Just as importantly, one may stay relatively hot while the other may stagnate or decline.
real estate is local, of course; there are thousands of housing markets
if we consider neighborhoods, hundreds if we look at counties, cities
and towns and dozens if we look at multi-city metro regions.
consider what happens to average sales prices when million-dollar home
sales are lumped in with $100,000 home sales. The average price comes in
around $500,000– a gross distortion of both markets.
Here’s a real-world example of what has happened in hot markets over the past 20 years.
The house in question is located in a bedroom community suburb in the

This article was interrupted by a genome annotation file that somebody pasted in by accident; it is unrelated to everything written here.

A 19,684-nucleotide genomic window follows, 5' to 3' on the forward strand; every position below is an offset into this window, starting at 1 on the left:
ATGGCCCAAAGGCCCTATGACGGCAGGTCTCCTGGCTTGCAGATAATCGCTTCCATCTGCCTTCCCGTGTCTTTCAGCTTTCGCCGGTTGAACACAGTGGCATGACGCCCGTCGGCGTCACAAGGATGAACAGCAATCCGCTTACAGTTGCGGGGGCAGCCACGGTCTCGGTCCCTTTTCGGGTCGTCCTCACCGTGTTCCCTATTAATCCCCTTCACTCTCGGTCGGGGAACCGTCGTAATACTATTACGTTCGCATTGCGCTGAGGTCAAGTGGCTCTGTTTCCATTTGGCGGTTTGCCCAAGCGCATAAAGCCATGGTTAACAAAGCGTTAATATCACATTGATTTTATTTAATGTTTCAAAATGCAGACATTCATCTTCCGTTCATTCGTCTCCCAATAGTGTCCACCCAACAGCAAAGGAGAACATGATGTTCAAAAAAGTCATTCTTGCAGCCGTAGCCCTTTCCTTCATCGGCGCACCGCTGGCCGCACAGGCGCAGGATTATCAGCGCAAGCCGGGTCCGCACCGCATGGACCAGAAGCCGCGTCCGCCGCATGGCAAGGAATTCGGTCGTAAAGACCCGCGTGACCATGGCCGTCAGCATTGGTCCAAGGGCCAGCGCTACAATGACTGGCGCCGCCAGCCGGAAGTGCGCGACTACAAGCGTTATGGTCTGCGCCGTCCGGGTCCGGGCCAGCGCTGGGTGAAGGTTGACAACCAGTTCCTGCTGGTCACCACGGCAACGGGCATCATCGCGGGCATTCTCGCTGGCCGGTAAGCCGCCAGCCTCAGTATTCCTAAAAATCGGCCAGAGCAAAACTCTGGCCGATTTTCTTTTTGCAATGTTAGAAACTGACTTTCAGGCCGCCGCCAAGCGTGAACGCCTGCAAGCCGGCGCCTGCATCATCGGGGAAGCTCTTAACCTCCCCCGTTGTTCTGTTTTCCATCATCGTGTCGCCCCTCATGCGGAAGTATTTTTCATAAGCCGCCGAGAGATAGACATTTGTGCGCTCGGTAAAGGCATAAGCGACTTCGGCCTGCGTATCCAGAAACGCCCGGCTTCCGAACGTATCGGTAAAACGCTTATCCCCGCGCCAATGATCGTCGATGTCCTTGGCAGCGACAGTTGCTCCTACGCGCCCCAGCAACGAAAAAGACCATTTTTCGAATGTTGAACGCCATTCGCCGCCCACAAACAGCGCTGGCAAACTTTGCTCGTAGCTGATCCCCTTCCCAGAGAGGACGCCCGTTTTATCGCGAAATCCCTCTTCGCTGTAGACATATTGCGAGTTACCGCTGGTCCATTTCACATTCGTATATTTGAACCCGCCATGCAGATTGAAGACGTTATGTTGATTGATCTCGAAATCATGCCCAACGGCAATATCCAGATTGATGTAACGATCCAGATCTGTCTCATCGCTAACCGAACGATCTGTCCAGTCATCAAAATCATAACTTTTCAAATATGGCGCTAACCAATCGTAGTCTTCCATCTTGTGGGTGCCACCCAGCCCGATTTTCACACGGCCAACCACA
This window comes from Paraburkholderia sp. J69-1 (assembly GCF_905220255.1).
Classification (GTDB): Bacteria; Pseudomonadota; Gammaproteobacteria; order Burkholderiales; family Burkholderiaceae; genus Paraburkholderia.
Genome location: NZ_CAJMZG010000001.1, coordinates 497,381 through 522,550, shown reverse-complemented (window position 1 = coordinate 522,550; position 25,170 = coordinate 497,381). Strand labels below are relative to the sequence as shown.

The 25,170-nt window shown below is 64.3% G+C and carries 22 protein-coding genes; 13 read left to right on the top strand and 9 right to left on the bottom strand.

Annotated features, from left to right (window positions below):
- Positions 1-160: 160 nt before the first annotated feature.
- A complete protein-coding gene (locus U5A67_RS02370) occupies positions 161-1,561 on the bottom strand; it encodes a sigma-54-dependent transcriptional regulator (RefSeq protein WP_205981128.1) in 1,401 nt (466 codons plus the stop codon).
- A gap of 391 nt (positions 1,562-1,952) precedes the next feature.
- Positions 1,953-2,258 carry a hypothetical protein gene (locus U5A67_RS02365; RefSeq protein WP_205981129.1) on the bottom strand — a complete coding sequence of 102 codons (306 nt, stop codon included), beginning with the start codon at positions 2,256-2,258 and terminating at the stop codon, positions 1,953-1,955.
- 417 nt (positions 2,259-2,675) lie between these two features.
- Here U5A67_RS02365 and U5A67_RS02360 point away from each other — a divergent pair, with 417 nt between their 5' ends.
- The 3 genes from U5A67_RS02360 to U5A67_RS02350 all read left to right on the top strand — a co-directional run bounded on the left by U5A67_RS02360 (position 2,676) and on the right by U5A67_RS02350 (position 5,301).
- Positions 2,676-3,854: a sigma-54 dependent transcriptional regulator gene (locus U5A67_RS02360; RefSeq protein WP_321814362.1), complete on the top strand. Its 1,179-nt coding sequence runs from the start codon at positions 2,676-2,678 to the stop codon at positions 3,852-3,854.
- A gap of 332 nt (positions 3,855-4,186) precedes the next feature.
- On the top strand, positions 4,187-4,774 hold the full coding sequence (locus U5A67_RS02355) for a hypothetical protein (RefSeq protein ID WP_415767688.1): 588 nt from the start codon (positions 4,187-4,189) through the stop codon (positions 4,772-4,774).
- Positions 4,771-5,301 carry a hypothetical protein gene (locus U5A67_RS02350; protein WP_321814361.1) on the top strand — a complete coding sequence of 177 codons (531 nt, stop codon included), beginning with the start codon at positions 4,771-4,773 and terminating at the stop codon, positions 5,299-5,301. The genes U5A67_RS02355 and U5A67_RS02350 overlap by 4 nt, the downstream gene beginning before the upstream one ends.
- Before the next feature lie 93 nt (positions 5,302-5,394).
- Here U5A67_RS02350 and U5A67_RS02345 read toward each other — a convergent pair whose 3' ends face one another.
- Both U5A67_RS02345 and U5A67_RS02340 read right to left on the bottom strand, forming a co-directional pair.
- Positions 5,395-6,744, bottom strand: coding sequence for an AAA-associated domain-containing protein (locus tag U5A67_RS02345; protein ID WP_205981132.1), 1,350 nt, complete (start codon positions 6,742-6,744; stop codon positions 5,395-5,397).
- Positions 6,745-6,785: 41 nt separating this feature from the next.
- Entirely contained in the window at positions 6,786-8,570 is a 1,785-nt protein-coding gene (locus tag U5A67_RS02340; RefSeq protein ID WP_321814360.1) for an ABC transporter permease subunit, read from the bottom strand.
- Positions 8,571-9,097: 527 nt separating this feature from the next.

San Francisco Bay Area metro area. The home was built in 1916 and has
914 square feet, no garage and a small lot.
It sold in 1996 for
$135,000. This was a bit under neighborhood prices due to the lack of
garage and small size, but nearby larger homes sold in the $145,000 to
The house was sold in 2004 for $542,000, and again
in 2008 for $575,000. It is currently valued at $720,000. The
neighborhood average is $900,000.
According to the Bureau of Labor
Statistics inflation calculator, inflation since 1997 has added 50% to
the cost of living: $1 in 1997 equals $1.50 in 2016.